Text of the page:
Congress should also pass the American Housing and Economic Mobility Act, or a similar measure, to finally redress the legacy of redlining and break down the walls of segregation once and for all.

Broadband Access

To realize broadband's potential to benefit our democracy and connect us to one another, all people in the United States must have equal access and broadband must be made affordable for the most vulnerable. Yet today, 15 percent of American households with school-age children do not have subscriptions to any form of broadband, including one-quarter of Black households (an additional 23 percent of African Americans are “smartphone-only" internet users, meaning they lack traditional home broadband service but do own a smartphone, which is insufficient to attend class, do homework, or apply for a job). The Biden administration, Federal Communications Commission, and Congress must develop and implement plans to increase funding for broadband to expand universal access.

Enhanced, Refundable Child Tax Credits

The United States faces a crisis of child poverty. Seventeen percent of all American children are impoverished — a rate higher than not just peer nations like Canada and the U.K., but Mexico and Russia as well. Currently, more than 50 percent of Black and Latinx children in the U.S. do not qualify for the full benefit, compared to 23 percent of white children, and nearly one in five Black children do not receive any credit at all.

To combat this crisis, President Biden and Congress should enhance the child tax credit and make it fully refundable. If we enhance the child tax credit, we can cut child poverty by 40 percent and instantly lift over 50 percent of Black children out of poverty.

Reparations

We cannot repair harms that we have not fully diagnosed. We must commit to a thorough examination of the impact of the legacy of chattel slavery on racial inequality today. In 2021, Congress must pass H.R. 40, which would establish a commission to study reparations and make recommendations for Black Americans.

The Long View

For the past century, the ACLU has fought for racial justice in legislatures and in courts, including through several landmark Supreme Court cases. While the court has not always ruled in favor of racial justice, incremental wins throughout history have helped to chip away at different forms of racism such as school segregation ( Brown v. Board), racial bias in the criminal legal system (Powell v. Alabama, i.e. the Scottsboro Boys), and marriage inequality (Loving v. Virginia). While these landmark victories initiated necessary reforms, they were only a starting point.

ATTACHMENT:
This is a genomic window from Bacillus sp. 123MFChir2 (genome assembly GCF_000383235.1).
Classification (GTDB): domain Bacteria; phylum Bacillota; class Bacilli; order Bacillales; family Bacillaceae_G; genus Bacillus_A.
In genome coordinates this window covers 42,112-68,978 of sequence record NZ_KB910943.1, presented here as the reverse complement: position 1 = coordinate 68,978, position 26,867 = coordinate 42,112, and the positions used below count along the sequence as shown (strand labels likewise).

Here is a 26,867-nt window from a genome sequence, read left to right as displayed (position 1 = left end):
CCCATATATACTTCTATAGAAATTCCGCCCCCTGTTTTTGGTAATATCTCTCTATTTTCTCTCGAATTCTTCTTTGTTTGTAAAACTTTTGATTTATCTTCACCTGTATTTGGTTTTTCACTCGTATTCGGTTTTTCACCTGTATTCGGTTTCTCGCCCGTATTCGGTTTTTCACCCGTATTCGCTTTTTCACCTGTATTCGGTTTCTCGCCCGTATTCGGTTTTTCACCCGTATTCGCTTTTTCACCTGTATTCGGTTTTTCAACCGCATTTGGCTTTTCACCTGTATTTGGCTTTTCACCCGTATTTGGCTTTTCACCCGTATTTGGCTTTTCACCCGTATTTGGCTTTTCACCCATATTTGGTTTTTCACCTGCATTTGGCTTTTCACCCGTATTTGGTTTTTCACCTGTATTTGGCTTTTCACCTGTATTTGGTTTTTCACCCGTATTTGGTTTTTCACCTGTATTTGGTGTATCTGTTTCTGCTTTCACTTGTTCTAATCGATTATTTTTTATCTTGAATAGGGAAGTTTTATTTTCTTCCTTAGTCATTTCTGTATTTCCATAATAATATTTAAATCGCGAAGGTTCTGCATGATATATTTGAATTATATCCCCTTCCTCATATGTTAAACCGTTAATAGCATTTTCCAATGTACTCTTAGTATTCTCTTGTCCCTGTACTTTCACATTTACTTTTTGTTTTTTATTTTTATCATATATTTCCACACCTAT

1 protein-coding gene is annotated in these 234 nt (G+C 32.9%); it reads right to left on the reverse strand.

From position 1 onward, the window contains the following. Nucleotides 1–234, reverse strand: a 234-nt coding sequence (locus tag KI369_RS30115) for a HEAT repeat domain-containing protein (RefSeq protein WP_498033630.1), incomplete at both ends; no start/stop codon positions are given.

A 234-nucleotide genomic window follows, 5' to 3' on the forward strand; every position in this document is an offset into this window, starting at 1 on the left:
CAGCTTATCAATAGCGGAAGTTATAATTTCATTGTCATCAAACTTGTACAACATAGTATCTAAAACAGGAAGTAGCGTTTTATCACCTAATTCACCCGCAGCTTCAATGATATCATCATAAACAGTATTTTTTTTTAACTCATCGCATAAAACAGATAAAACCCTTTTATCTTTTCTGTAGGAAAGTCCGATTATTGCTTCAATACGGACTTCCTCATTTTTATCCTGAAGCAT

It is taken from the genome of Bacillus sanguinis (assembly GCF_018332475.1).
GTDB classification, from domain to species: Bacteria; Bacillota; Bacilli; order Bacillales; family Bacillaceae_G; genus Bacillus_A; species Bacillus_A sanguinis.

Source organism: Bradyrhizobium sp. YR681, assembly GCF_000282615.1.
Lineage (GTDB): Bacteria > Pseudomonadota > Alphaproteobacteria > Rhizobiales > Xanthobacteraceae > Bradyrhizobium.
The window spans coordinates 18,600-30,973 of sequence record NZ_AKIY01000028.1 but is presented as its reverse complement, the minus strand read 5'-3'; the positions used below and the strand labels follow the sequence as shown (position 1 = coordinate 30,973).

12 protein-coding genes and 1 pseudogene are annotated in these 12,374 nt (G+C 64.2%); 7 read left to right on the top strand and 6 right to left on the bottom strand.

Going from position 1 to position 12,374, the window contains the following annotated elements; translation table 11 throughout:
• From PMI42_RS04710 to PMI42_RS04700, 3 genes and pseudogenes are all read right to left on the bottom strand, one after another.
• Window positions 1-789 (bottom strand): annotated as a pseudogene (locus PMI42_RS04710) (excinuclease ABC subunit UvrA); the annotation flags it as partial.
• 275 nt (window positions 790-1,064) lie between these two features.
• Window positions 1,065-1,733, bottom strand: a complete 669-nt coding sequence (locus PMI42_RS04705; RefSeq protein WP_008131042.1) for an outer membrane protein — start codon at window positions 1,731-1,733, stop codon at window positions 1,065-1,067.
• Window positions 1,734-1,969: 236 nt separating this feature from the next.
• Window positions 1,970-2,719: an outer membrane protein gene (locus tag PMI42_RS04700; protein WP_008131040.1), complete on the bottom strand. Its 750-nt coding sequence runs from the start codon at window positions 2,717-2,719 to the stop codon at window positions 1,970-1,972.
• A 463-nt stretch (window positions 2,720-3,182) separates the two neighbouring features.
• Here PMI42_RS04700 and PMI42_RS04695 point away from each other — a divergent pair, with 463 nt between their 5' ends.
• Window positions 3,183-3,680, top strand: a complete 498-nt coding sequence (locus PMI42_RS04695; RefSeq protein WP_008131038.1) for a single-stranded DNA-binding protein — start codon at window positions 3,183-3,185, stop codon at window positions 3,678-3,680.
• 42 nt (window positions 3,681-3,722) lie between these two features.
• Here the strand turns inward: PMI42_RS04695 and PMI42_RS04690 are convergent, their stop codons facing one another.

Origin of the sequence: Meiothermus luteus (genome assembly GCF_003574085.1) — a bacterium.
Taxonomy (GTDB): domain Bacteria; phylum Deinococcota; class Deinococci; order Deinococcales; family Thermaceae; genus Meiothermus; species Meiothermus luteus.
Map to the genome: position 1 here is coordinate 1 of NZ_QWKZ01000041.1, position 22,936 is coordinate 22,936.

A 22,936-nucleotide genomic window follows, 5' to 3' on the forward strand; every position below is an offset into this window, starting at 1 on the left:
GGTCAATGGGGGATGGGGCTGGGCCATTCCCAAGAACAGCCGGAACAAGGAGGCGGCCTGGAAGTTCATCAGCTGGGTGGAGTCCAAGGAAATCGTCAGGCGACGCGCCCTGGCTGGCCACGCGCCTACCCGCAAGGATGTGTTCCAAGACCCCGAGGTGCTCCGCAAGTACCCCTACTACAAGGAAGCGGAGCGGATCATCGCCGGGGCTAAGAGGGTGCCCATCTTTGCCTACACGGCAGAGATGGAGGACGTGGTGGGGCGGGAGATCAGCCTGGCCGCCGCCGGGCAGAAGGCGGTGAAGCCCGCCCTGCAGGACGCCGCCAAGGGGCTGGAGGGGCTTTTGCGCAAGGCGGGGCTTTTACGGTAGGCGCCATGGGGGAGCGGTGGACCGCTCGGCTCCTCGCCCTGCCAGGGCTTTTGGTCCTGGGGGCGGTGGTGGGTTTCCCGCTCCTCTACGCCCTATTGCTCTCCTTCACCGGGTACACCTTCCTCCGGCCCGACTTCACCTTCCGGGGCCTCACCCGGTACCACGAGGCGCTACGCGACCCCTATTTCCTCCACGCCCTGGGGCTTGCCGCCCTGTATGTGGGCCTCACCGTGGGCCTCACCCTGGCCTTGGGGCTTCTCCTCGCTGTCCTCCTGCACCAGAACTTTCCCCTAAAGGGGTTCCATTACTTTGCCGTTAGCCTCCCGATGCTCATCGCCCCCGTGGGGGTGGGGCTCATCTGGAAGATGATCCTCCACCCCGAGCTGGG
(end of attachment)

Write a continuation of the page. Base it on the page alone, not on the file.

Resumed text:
Systemic racism continues to pervade the lives of Black people through voter suppression, lack of financial services, housing discrimination, and other areas. More than anything, doing this work has taught the ACLU that we must fight on every front in order to overcome our country's legacies of racism. That is what our Systemic Equality agenda is all about.

In the weeks ahead, we will both expand on our views of why these campaigns are crucial to systemic equality and signal the path this country must take. We will also dive into our work to build organizing, advocacy, and legal power in the South — a region with a unique history of racial oppression and violence alongside a rich history of antiracist organizing and advocacy. We are committed to four principles throughout this campaign: reconciliation, access, prosperity, and empowerment. We hope that our actions can meet our ambition to, as Dr. King said, lead this nation to live out the true meaning of its creed.

What you can do:
Take the pledge: Systemic Equality Agenda
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Featured image by Shutterstock